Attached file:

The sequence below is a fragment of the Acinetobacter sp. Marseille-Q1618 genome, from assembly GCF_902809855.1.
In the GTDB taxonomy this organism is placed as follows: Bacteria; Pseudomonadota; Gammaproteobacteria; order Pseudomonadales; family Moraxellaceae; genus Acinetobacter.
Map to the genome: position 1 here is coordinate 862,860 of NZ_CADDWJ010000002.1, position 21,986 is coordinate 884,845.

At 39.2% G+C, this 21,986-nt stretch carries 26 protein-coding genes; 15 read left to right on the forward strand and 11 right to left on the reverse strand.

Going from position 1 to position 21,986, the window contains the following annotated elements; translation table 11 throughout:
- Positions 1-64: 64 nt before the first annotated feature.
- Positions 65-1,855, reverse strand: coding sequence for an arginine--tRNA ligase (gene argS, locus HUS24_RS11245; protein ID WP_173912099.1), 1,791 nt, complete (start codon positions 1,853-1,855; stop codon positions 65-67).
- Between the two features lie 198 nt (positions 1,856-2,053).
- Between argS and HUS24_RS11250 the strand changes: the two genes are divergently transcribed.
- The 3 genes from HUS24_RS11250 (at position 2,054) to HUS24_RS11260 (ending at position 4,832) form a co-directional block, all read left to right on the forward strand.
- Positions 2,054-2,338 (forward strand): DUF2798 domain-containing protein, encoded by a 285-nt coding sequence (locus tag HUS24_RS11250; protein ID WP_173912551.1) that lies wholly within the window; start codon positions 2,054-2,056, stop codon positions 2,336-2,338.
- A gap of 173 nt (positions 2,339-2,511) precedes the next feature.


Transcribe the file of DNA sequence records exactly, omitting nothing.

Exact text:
The sequence below is a fragment of the Acinetobacter sp. Marseille-Q1618 genome, from assembly GCF_902809855.1.
In the GTDB taxonomy this organism is placed as follows: Bacteria; Pseudomonadota; Gammaproteobacteria; order Pseudomonadales; family Moraxellaceae; genus Acinetobacter.
Map to the genome: position 1 here is coordinate 862,860 of NZ_CADDWJ010000002.1, position 21,986 is coordinate 884,845.

At 39.2% G+C, this 21,986-nt stretch carries 26 protein-coding genes; 15 read left to right on the forward strand and 11 right to left on the reverse strand.

Going from position 1 to position 21,986, the window contains the following annotated elements; translation table 11 throughout:
- Positions 1-64: 64 nt before the first annotated feature.
- Positions 65-1,855, reverse strand: coding sequence for an arginine--tRNA ligase (gene argS, locus HUS24_RS11245; protein ID WP_173912099.1), 1,791 nt, complete (start codon positions 1,853-1,855; stop codon positions 65-67).
- Between the two features lie 198 nt (positions 1,856-2,053).
- Between argS and HUS24_RS11250 the strand changes: the two genes are divergently transcribed.
- The 3 genes from HUS24_RS11250 (at position 2,054) to HUS24_RS11260 (ending at position 4,832) form a co-directional block, all read left to right on the forward strand.
- Positions 2,054-2,338 (forward strand): DUF2798 domain-containing protein, encoded by a 285-nt coding sequence (locus tag HUS24_RS11250; protein ID WP_173912551.1) that lies wholly within the window; start codon positions 2,054-2,056, stop codon positions 2,336-2,338.
- A gap of 173 nt (positions 2,339-2,511) precedes the next feature.